Currently the German model is the talk of the town. German fans have the right to ownership enshrined in law. The ‘50+1’ rule ensures that fans own 50% + 1 share of the club (with the exception of Bayer Leverkusen and Wolfsburg for historical reasons). The model seems to be working well. Ticket prices are low, stadiums are full and German clubs have been recently relatively successful. This helps keep the club focussed on the fans, rather than on shareholders. Safe standing and low tickets prices can be seen as a consequence of this. More importantly, the German model shows that fans can have a sensible and productive voice in running football.
But we should also be careful of assuming that the model will work if it was just imposed on England and Wales. It is important to learn from the German model, but also understand the context. Like England and Wales, German football clubs emerged from various local sports clubs. In Germany these were focussed on gymnastics. Consequently sports clubs are seen as part of the local community. So far, so similar.
German history, politics, and culture, however, has evolved differently to the UK. Part of this relates to the German constitution, which devolved power away from central authorities (for obvious reasons). The constitution seeks consensus from all parties before moving forward. In this way fans are involved in clubs. They also have fan projects, which work with fans to tackle anti-social behaviour, rather than confrontation by the authorities.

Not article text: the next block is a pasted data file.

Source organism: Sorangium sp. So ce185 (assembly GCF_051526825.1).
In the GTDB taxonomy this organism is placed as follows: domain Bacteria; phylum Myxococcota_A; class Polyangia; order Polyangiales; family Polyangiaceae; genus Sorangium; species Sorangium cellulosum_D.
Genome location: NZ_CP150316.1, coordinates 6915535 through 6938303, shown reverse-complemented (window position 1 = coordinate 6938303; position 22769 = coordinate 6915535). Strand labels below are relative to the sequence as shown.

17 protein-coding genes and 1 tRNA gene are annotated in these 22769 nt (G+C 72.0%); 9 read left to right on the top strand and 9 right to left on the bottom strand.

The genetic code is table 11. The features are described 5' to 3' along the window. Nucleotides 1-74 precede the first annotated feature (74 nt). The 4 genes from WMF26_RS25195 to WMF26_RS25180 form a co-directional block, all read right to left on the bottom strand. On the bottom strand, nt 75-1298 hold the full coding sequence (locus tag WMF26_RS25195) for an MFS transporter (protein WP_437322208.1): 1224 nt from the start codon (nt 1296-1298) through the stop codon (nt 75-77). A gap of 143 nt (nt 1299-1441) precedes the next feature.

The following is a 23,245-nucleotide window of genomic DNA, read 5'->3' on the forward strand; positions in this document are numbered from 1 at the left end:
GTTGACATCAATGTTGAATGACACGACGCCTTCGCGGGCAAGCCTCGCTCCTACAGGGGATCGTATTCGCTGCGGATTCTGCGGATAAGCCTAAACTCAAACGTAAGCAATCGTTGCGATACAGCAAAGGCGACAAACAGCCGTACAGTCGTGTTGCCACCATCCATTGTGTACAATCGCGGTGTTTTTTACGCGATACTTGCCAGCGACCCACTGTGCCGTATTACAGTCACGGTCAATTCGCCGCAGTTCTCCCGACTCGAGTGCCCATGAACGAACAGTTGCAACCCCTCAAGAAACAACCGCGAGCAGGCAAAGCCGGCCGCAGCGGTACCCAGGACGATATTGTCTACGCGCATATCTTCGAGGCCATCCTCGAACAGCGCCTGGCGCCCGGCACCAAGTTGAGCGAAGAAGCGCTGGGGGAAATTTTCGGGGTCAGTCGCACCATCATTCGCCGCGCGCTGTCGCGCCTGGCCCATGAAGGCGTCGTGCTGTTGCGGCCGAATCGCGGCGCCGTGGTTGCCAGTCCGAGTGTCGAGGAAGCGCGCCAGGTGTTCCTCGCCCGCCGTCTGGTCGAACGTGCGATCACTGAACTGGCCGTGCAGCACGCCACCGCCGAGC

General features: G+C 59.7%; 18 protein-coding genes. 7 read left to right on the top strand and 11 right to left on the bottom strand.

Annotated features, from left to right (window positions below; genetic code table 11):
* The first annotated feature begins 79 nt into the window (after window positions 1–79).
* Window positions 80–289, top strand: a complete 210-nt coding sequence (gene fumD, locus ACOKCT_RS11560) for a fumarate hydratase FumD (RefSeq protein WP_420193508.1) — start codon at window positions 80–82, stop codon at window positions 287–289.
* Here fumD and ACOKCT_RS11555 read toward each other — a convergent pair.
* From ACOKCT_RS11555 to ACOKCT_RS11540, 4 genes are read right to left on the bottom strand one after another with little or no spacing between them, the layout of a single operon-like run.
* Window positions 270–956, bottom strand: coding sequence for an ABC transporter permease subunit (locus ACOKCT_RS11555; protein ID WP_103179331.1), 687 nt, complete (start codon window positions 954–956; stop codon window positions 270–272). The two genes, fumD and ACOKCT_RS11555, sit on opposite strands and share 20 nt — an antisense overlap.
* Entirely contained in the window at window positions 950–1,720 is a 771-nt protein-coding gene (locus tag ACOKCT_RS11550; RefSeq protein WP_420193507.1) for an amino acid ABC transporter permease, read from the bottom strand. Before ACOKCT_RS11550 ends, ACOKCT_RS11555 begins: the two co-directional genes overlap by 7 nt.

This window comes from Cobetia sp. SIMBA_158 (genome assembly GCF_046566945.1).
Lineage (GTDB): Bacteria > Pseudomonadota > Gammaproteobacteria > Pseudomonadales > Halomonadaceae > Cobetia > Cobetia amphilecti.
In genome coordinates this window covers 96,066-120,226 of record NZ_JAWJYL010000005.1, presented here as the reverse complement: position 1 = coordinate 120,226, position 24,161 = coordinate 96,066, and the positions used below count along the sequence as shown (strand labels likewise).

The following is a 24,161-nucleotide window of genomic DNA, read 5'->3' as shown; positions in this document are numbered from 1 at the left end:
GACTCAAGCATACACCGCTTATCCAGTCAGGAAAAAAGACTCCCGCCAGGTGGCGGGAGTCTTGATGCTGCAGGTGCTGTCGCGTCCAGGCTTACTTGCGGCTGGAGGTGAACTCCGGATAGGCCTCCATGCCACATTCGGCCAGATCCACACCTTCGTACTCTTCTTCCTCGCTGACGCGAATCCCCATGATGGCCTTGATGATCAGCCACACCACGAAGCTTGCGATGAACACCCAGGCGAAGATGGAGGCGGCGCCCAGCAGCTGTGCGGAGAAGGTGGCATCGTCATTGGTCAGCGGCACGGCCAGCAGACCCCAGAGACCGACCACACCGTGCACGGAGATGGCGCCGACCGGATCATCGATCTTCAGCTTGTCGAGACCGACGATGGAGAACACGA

This political culture does not exist in the UK, which has continued to be a patrician state that governs from London. Football merely reflects the wider society, which is why it is so difficult to affect change. Unsurprisingly, many clubs, directors and politicians feel that the fans should not be consulted; that we are not sensible enough to deal with the responsibility. What the German model does tell us is that fans can be trusted to be involved.
More importantly, we should not think that this governance model is due to the benevolence of owners and administrators in Germany. The fans fought for this. And they have to keep fighting for this. Bayern Munich is one club that has tried to remove the regulations. But the fans resisted. Historically, fans in England and Wales have not fought to gain representation on boards. More recently, supporters’ trusts and independent supporters’ associations have tried to influence the administration and governance of the sport.
This needs to continue and the work of the Football Supporters' Federation and Supporters Direct needs to be supported to ensure that we all get a voice. Ultimately, however, we need legislation to enshrine our attachment to clubs with legal rights. We need to fight for these rights whoever is in Parliament next year.
The FSF blog is the space to challenge perceived wisdom, entertain readers and inform our members. The views expressed are those of the author and they don't necessarily represent FSF policy and (pay attention journalists) shouldn't be attributed to the FSF.
Thanks to Action Images for the image used in this blog.